... In 1958, Lamar Worzel of Columbia University set sail on The Verma to investigate the seafloor. He discovered that a meteoric dust layer, or ash, was evenly distributed over the entire ocean bottom. ...http://www.thunderbolts.info/wp/2011/12 ... p-sea-ash/
Given that the sea floor is considered to be of variable age, i.e. youngest at the mid ocean ridges and oldest at the continental shelf margins* (as a general rule), it would seem reasonable to assume a recent origin for an evenly distributed layer (and subsequent superior layers) "over the entire ocean bottom".
If it is indeed of recent origin maybe its deposition is the event referred to in some of the ancient catastrophe myths where people, because of darkness and so on, were forced to migrate/live in caves/eat fungus (no sunlight required) to survive. The myths sometimes mention 40 years/days (geologically speaking, a very short period) as the duration of the catastrophe, which in turn would suggest that the higher deposition rates (10,000 metric tons per day) deduced by Pettersson are perhaps closer to the mark.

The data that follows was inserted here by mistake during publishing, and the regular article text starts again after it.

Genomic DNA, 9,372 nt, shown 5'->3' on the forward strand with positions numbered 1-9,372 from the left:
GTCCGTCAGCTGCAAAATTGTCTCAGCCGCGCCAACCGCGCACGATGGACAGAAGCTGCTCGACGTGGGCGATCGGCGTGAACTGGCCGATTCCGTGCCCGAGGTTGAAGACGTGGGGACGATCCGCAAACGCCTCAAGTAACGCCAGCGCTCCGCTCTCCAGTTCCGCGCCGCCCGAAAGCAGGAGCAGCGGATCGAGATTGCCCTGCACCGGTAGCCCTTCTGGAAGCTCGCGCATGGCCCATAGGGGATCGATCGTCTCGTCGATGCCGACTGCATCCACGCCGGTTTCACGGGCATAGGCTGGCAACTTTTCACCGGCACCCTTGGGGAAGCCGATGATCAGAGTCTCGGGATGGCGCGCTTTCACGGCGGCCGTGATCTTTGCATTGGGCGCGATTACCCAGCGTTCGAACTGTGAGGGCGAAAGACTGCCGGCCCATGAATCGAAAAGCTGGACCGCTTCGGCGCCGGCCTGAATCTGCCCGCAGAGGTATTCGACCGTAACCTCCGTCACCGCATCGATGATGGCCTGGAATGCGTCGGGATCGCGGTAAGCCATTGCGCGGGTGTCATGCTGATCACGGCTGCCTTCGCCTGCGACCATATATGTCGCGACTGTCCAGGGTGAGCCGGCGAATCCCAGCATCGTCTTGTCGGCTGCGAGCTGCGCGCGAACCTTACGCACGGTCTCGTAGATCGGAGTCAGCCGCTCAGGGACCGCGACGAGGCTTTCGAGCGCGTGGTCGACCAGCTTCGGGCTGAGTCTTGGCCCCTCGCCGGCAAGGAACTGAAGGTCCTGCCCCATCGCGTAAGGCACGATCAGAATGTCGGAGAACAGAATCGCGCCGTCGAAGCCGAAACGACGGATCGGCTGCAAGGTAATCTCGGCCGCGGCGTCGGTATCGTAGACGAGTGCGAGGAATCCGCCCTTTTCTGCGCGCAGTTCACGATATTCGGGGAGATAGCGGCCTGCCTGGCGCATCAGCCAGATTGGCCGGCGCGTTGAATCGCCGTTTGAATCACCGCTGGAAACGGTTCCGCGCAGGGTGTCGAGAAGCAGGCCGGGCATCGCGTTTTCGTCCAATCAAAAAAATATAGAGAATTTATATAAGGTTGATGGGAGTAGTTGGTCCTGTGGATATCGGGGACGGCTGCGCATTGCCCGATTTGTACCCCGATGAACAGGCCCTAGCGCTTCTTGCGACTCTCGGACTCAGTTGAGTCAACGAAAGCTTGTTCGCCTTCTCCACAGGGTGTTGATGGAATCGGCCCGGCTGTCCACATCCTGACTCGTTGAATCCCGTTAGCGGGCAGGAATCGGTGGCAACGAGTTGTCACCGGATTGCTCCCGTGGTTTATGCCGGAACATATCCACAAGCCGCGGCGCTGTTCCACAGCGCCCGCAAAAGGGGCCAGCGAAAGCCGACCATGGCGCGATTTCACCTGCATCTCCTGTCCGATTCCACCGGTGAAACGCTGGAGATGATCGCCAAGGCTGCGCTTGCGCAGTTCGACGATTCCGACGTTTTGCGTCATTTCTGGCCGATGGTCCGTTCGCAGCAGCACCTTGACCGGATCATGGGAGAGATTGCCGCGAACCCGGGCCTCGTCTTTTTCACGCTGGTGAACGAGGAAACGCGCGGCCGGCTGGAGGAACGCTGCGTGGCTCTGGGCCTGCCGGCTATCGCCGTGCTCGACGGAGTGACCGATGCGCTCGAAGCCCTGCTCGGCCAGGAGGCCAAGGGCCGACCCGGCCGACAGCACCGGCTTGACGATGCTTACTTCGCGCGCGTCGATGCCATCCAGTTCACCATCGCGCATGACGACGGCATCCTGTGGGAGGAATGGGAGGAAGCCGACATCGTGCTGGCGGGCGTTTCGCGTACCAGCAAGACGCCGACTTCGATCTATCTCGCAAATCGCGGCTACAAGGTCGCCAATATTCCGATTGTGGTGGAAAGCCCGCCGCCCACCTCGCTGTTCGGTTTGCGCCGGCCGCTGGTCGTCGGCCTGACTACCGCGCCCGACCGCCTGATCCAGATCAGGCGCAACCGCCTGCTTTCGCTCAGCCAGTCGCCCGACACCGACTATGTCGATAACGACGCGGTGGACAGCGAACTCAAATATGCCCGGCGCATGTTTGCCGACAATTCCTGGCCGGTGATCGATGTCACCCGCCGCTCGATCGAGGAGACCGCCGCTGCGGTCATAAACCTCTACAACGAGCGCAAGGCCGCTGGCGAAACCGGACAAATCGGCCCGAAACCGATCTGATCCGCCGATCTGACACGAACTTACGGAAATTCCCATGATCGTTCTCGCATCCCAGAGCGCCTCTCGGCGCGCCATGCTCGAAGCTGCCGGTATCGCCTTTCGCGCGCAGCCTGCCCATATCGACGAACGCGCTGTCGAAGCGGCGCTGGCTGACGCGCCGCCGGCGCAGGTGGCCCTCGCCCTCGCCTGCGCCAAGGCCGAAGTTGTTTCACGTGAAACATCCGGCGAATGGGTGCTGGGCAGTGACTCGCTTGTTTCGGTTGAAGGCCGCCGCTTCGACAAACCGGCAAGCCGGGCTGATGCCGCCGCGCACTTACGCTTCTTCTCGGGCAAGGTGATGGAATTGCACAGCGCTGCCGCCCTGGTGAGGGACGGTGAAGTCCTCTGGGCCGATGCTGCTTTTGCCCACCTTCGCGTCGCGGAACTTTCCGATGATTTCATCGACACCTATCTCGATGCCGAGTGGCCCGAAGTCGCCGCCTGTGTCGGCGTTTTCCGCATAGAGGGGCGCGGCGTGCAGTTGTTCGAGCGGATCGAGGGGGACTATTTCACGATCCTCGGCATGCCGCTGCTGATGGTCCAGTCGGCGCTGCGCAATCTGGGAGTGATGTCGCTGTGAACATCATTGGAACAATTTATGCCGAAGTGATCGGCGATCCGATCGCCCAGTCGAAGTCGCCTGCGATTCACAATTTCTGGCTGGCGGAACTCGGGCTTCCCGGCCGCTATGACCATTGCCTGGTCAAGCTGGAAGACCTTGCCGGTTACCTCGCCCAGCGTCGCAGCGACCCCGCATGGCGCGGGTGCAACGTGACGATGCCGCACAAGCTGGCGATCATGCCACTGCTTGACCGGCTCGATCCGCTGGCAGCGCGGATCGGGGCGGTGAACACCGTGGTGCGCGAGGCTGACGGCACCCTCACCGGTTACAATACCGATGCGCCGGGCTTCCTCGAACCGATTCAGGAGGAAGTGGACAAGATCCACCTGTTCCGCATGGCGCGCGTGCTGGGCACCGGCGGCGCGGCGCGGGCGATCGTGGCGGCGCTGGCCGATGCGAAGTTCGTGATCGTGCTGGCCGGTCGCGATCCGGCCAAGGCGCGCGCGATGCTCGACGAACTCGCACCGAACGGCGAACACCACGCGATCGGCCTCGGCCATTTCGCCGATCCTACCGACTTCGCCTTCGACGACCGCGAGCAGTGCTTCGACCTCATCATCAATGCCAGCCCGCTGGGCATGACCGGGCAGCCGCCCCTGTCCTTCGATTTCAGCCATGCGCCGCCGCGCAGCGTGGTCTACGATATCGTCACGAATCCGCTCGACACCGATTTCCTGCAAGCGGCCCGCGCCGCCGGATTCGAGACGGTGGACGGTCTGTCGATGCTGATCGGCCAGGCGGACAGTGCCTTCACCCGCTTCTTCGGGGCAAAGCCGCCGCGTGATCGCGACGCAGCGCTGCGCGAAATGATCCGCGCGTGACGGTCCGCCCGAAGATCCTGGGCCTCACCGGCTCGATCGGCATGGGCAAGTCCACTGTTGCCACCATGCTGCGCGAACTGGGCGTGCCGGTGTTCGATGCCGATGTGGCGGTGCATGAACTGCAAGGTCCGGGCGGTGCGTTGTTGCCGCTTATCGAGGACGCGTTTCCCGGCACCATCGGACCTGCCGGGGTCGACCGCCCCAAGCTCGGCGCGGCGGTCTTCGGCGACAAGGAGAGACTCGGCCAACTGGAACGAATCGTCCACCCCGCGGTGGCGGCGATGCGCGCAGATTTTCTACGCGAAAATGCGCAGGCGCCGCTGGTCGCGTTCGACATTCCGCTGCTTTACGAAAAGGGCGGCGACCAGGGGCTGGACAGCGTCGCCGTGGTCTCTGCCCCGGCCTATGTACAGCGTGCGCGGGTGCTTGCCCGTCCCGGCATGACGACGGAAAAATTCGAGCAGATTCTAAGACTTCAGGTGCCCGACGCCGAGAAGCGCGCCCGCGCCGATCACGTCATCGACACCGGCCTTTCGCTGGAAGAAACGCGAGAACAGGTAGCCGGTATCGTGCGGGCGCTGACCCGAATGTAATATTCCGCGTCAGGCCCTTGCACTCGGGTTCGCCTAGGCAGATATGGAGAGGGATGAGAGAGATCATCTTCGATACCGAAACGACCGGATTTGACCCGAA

It is also odd that there is no sign of the sediment on dry land. One possible explanation could be that the dust only fell into, and was temporarily suspended in, water. Water which in turn had temporarily inundated what is now dry land and out of which the dust settled once it had receded to around its present level. Hmmm, that reminds me of some other old tale I've heard...
* http://www.tectonics.caltech.edu/images ... or_age.pdf
P.S. Average particle size would give a clue as to how long the dust was able to remain in suspension if it did in fact encounter water on its way to its final resting place. It is also possible that a change in water chemistry had something to do with the precipitation of the dust.